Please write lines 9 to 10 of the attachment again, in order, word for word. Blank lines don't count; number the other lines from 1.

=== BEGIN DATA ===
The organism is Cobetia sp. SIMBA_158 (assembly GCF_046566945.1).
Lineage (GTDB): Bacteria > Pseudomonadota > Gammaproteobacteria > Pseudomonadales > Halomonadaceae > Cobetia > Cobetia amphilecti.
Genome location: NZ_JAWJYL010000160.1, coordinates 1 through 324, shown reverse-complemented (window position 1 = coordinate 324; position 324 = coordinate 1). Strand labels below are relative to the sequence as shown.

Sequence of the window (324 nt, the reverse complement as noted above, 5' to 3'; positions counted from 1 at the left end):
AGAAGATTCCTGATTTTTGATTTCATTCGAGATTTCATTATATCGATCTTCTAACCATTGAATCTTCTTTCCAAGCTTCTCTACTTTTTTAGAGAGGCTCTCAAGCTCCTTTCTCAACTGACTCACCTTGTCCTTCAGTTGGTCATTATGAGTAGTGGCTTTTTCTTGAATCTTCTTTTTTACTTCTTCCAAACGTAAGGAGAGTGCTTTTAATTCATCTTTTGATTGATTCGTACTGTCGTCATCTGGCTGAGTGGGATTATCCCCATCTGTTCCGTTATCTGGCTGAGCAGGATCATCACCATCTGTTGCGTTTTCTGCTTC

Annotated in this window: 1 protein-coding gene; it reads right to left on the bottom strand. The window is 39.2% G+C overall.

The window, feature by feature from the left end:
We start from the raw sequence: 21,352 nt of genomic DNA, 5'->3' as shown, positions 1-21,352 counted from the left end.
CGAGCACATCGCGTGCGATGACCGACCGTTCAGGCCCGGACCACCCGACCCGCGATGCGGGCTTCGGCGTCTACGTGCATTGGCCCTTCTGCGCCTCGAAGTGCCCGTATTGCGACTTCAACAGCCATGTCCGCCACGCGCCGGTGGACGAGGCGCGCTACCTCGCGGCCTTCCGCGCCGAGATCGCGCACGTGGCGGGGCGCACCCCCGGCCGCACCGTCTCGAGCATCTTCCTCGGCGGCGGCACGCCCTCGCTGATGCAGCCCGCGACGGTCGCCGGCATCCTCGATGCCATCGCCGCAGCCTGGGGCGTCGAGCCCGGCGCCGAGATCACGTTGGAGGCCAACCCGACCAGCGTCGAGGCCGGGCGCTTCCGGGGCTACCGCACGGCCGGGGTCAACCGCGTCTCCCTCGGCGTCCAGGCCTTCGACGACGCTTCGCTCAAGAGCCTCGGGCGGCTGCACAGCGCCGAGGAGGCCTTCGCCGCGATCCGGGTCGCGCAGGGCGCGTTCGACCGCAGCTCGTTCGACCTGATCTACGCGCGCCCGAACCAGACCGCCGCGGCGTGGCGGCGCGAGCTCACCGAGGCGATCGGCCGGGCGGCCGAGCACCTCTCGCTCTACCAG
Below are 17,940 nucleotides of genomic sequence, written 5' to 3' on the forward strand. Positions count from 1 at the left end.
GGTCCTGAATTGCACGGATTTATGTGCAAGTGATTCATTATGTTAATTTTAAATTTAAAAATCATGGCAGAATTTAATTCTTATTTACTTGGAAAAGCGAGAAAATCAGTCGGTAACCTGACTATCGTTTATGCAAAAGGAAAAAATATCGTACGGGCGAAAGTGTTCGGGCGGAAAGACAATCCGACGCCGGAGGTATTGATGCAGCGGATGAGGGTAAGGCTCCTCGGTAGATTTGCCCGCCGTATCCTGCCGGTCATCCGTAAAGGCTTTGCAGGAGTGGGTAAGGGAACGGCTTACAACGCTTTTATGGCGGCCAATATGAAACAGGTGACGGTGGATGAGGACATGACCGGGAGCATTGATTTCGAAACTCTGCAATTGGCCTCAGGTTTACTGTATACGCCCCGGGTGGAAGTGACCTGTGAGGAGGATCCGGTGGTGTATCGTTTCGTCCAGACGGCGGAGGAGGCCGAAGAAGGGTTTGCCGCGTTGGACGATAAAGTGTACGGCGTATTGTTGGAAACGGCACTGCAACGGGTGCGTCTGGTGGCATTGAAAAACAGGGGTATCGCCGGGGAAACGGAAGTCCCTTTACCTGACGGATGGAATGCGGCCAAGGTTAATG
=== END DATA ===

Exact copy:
CGAGCACATCGCGTGCGATGACCGACCGTTCAGGCCCGGACCACCCGACCCGCGATGCGGGCTTCGGCGTCTACGTGCATTGGCCCTTCTGCGCCTCGAAGTGCCCGTATTGCGACTTCAACAGCCATGTCCGCCACGCGCCGGTGGACGAGGCGCGCTACCTCGCGGCCTTCCGCGCCGAGATCGCGCACGTGGCGGGGCGCACCCCCGGCCGCACCGTCTCGAGCATCTTCCTCGGCGGCGGCACGCCCTCGCTGATGCAGCCCGCGACGGTCGCCGGCATCCTCGATGCCATCGCCGCAGCCTGGGGCGTCGAGCCCGGCGCCGAGATCACGTTGGAGGCCAACCCGACCAGCGTCGAGGCCGGGCGCTTCCGGGGCTACCGCACGGCCGGGGTCAACCGCGTCTCCCTCGGCGTCCAGGCCTTCGACGACGCTTCGCTCAAGAGCCTCGGGCGGCTGCACAGCGCCGAGGAGGCCTTCGCCGCGATCCGGGTCGCGCAGGGCGCGTTCGACCGCAGCTCGTTCGACCTGATCTACGCGCGCCCGAACCAGACCGCCGCGGCGTGGCGGCGCGAGCTCACCGAGGCGATCGGCCGGGCGGCCGAGCACCTCTCGCTCTACCAG
Below are 17,940 nucleotides of genomic sequence, written 5' to 3' on the forward strand. Positions count from 1 at the left end.